Tuesday, July 30, 2013

China Dry Bulk Shipping : Waiting for the next government handout (CS)

China Dry Bulk Shipping
Waiting for the next government handout

● Shanghai Securities News reports that the plan to resolve overcapacity in the shipping sector has been submitted to the State Council and its official release is imminent.

● A new subsidy programme to encourage scrapping under the banner of an environmental initiative and tax relief is likely to form the key elements of the policies. Containerships are probably not covered by the programme, owing to young average vessel age.

● This would provide upside surprise to our scrapping estimates next year. Chinese flagged vessels older than 20 years represent 1.5% of global dry bulk fleet and their deletion would drive global dry bulk tonnage growth to below 3% in 2014E. The positive impact would be greater if convenience-flagged ships were also covered by the programme.

● The support policies are expected to focus on resolving the overcapacity that plagues the dry bulk and wet bulk sectors. Any development ought to benefit companies with bulk exposure, including China Shipping Development, Sinotrans Shipping and, to a lesser extent, China COSCO. Maintain OVERWIGHT.

New scrapping subsidies but scope and scale likely limited
The government's proposed new scrapping policies include; (1) the abolition of disposal gains tax on selling old vessels; (2) direct subsidies to ship owners for scrapping inefficient ships earlier than their planned economic life; and (3) new regulatory and monitoring requirements imposed on older vessels.

A cash subsidy for scrapping is the key component of the proposal and also the most controversial because it will give the public an impression that the government is backtracking on its commitment to market reform. Chinese ship owners are hoping that vessels registered outside China will also be included in the programme and that they will not be required to order new ships at state-owned shipyards as a condition of receiving the subsidies.

However, we don't think the plan will cover all type of ships. It is expected to target vessels older than 20 years old and only the capesize/panamax/VLCC segments, where the overcapacity problems have been the most pronounced. Since the tonnage-weighted China-flagged containership fleet age is only 10.8 years, we don't think there will be any meaningful new scrapping subsidy for the liner sector.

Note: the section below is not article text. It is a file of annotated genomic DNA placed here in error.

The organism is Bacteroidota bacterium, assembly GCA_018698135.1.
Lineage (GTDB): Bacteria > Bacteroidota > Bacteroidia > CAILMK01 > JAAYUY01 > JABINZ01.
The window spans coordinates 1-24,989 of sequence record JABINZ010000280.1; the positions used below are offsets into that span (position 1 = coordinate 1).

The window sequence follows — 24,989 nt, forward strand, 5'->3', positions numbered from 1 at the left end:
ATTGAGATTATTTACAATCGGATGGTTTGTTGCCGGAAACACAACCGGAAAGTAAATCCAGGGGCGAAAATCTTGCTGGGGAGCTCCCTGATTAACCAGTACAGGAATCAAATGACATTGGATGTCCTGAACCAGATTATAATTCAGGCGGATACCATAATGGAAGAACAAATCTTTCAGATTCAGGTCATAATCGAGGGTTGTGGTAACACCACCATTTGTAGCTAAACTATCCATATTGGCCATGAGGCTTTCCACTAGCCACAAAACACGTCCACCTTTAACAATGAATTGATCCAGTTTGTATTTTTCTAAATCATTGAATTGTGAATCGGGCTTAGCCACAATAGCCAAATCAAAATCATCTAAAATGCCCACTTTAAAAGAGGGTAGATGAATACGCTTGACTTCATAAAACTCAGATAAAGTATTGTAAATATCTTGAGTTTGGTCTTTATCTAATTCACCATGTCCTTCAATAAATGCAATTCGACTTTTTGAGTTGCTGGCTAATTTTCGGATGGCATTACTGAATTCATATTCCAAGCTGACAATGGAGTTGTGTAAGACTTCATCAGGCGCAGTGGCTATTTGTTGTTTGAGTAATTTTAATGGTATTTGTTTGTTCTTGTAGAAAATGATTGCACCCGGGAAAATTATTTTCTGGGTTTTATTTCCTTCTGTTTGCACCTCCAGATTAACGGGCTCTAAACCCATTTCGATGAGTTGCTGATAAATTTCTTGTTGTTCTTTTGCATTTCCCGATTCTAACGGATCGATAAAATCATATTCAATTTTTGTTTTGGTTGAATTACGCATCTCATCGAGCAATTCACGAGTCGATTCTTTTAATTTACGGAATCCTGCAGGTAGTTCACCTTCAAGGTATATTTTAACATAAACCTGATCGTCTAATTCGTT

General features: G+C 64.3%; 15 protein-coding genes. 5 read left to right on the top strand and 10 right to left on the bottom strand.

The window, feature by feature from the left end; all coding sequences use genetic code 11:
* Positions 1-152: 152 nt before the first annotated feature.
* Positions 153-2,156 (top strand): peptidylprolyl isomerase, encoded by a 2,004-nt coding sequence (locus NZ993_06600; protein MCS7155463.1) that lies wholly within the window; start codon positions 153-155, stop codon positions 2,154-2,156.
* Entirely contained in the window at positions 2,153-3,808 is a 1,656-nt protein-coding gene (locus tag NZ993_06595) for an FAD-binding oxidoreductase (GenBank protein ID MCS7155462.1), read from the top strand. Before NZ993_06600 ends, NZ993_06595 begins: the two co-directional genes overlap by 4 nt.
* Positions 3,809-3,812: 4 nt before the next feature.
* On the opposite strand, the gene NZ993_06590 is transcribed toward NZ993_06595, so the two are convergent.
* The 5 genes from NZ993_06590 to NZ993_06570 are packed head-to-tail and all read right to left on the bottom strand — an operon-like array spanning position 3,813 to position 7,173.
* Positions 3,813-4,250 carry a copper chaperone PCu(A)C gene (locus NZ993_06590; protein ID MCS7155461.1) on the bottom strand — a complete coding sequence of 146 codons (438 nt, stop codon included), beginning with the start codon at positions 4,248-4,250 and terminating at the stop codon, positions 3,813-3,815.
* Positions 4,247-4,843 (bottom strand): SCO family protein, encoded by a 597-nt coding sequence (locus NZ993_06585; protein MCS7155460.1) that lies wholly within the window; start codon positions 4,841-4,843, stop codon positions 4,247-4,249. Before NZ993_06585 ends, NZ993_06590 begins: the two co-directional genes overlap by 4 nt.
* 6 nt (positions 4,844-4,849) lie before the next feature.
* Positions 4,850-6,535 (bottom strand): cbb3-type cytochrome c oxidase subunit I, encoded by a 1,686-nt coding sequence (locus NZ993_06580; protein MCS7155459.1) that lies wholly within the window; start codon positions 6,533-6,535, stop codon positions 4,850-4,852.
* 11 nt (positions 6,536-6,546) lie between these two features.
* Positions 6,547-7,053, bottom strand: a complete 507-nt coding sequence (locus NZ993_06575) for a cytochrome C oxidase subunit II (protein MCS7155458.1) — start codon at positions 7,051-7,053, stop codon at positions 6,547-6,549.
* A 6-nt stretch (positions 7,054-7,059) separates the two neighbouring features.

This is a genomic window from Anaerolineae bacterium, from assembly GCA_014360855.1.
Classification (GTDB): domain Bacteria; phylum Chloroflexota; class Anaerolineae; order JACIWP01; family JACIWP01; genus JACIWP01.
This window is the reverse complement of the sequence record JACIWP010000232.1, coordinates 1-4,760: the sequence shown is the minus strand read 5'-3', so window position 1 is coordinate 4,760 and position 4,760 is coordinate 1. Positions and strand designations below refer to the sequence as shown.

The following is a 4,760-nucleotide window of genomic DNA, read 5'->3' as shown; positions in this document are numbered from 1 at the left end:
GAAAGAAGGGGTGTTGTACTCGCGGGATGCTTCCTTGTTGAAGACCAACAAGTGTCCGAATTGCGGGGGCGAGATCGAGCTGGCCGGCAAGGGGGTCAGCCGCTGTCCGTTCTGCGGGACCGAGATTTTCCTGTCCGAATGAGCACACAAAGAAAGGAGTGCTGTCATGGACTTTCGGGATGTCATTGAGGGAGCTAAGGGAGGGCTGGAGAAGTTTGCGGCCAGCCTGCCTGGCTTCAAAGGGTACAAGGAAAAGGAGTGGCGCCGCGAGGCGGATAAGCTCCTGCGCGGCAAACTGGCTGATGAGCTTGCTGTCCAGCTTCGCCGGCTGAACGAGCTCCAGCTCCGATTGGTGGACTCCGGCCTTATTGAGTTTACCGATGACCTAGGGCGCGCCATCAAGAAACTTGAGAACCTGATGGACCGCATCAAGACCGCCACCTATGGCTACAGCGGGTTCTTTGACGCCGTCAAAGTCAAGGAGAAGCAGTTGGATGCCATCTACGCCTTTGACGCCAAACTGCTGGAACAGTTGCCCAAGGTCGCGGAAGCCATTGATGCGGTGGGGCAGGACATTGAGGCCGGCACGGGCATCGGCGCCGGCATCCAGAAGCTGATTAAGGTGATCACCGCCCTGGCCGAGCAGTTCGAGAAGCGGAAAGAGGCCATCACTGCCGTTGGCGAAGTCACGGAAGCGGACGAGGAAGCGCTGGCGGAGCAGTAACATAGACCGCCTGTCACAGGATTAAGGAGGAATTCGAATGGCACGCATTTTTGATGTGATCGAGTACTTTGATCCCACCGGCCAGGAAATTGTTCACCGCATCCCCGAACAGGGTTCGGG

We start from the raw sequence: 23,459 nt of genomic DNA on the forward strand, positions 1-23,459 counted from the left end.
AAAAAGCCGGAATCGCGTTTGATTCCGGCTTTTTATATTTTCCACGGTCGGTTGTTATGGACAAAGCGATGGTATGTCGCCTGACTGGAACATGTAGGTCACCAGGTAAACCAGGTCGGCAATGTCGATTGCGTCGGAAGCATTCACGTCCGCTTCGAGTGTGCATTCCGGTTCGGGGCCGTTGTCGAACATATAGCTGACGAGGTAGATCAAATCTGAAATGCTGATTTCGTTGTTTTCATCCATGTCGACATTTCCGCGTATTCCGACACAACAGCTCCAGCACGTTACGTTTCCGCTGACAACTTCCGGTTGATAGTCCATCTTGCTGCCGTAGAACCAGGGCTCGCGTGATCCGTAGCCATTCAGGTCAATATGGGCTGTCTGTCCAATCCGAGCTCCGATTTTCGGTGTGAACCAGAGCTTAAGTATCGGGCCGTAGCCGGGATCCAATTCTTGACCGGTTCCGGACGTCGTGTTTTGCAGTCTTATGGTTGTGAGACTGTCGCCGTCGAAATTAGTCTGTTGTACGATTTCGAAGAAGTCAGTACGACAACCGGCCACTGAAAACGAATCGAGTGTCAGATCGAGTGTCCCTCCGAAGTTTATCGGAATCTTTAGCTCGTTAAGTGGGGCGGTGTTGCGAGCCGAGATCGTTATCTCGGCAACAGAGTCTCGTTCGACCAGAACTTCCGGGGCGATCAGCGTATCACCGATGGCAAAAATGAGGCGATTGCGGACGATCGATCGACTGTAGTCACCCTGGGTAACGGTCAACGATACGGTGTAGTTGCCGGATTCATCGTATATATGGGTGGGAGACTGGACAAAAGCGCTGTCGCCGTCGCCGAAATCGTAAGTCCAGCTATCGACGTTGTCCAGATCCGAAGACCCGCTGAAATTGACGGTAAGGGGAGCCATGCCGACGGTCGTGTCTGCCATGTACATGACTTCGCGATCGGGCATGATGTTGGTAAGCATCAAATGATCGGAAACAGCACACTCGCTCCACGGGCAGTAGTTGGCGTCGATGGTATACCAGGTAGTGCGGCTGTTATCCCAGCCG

To avoid controversy, the subsidy is likely to be implemented as an "environmental initiative", with the clear objective of reducing carbon emissions.

Tax relief
New rules are being proposed to alleviate shipping companies' tax burdens:
● the value-added tax currently levied in Shanghai to be gradually extended to other regions.
● Salaries for seafarers working outside the country should no longer be subject to Chinese tax.
● With listed shipping companies registering most of their vessels outside China, the tax benefit will be limited to their domestic operations, including coastal shipping and shipping-related logistics.

Operational tie-up between shipping companies
New initiatives will be rolled out to facilitate the tie-up between shipping companies, in order to enhance their bargaining power. The government is expected to encourage the formation of more new vessels pools and we believe that the plan could help bulk shipping companies to better handle their excess capacity.

Positive impact on the global dry bulk market
It is not yet clear whether the scope of the scrapping policy will cover vessels registered outside China. However, Chinese-flagged vessels older than 20 years represent 1.5% of global tonnage. In the bull case, global dry bulk supply growth could fall below 3% if all of these vessels were to be scrapped by end-2014.

Although the magnitude and timing of the state support remains uncertain, we think the government's impending statements will be positive for the sector. We reiterate our preference for Chinese companies exposed to dry bulk shipping (including China Shipping Development and Sinotrans Shipping), although the removal of tonnage from such a global business ought to have a positive impact on other operators, such as Mitsui OSK Lines and Nippon Yusen of Japan.

Source/Extract/Excerpts/来源/转贴/摘录: Credit Suisse
Publish date:29/07/13

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